As we headed out onto Oxford Road, we almost immediately marched into a car that had stopped, unable to move now that a seething mass of protesters were heading towards, around, and past it. The youngish (20’s, 30’s) occupants wound the windows down and waved cheerily at us as we walked past. Some of us waved back. Shortly after this, I overheard an initially friendly, then increasingly cagey, discussion between one of the students and one of the police concerning a statement made by the GMP chief, concerning use of “reasonable force.”
The mounted police by Kilburn building watched us pass, and the bridge linking both sides of the Business School across Booth Street East and Booth Street West was full of people, some leaning out of windows, watching and taking pictures. As we approached MMU, I overheard a couple of the students discussing what could only be described as a new interpretation or meaning for the phrase ‘Riot Girl’: Apparently The Daily Mail had printed a picture of a girl rioting at one of the marches, and ran a ‘ladies don’t riot’ type story with it. Dear me, how quaint…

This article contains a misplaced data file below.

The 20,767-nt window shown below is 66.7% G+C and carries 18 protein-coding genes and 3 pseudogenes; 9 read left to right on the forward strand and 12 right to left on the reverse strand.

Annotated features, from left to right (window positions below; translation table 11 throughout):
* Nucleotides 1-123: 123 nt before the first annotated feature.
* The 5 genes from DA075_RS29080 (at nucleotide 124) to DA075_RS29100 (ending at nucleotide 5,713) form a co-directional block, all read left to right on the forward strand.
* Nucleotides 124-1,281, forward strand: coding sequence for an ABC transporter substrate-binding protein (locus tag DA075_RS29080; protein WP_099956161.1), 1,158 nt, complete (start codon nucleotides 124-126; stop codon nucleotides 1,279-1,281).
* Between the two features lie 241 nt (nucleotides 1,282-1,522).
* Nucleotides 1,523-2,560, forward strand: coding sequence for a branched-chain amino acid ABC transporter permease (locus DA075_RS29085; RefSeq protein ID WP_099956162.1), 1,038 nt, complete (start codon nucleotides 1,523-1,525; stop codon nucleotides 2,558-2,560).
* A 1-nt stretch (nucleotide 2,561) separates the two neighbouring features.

As we passed All Saints park, I came to be standing next to some very giggly male sixth formers, who had a large cardboard placard, written in Arabic. As we walked along, one of them giggled “Did you see her face?” and did a very good impression of someone’s jaw hitting the floor. “What’s on that sign?” I asked them, curious, and they showed me but I couldn’t read it. One of them very gravely translated it into English: It was very rude, and involved called Nick Clegg a prostitute, amongst other things. I lost track of them not long after this, and fell in in front of a couple of boys solemnly and intelligently discussing media manipulation and newspaper bias, proving that media studies, formally taught or otherwise, is rarely a waste of time. We arrived at the BBC not long after this, where more people were on the pavements taking pictures and so on. One of the quainter aspects of marching, I’ve decided, is the waiting at the traffic lights. It makes sense, given the traffic has to as well, but it does feel vaguely surreal: Like being part of a moving mass of people makes you a big lorry or something.